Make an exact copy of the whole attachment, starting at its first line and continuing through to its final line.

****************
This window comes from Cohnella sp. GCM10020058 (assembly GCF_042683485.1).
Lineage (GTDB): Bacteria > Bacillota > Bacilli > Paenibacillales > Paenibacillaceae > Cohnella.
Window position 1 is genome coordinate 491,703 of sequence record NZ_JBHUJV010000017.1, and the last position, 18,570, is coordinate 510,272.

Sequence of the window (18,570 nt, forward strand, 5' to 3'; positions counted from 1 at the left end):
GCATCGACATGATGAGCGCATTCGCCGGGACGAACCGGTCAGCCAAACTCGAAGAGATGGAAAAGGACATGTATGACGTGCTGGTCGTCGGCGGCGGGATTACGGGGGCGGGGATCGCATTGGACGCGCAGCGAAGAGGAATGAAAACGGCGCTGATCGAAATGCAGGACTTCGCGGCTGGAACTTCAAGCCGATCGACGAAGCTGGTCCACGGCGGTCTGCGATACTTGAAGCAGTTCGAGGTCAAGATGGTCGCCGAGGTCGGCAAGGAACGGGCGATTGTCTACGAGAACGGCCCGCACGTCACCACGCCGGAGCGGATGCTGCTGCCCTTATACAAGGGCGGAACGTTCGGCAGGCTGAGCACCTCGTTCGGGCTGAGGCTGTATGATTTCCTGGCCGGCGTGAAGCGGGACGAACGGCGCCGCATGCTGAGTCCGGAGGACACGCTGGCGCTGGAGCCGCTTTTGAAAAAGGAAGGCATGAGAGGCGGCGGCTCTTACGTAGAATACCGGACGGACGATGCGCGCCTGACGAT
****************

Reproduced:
This window comes from Cohnella sp. GCM10020058 (assembly GCF_042683485.1).
Lineage (GTDB): Bacteria > Bacillota > Bacilli > Paenibacillales > Paenibacillaceae > Cohnella.
Window position 1 is genome coordinate 491,703 of sequence record NZ_JBHUJV010000017.1, and the last position, 18,570, is coordinate 510,272.

Sequence of the window (18,570 nt, forward strand, 5' to 3'; positions counted from 1 at the left end):
GCATCGACATGATGAGCGCATTCGCCGGGACGAACCGGTCAGCCAAACTCGAAGAGATGGAAAAGGACATGTATGACGTGCTGGTCGTCGGCGGCGGGATTACGGGGGCGGGGATCGCATTGGACGCGCAGCGAAGAGGAATGAAAACGGCGCTGATCGAAATGCAGGACTTCGCGGCTGGAACTTCAAGCCGATCGACGAAGCTGGTCCACGGCGGTCTGCGATACTTGAAGCAGTTCGAGGTCAAGATGGTCGCCGAGGTCGGCAAGGAACGGGCGATTGTCTACGAGAACGGCCCGCACGTCACCACGCCGGAGCGGATGCTGCTGCCCTTATACAAGGGCGGAACGTTCGGCAGGCTGAGCACCTCGTTCGGGCTGAGGCTGTATGATTTCCTGGCCGGCGTGAAGCGGGACGAACGGCGCCGCATGCTGAGTCCGGAGGACACGCTGGCGCTGGAGCCGCTTTTGAAAAAGGAAGGCATGAGAGGCGGCGGCTCTTACGTAGAATACCGGACGGACGATGCGCGCCTGACGAT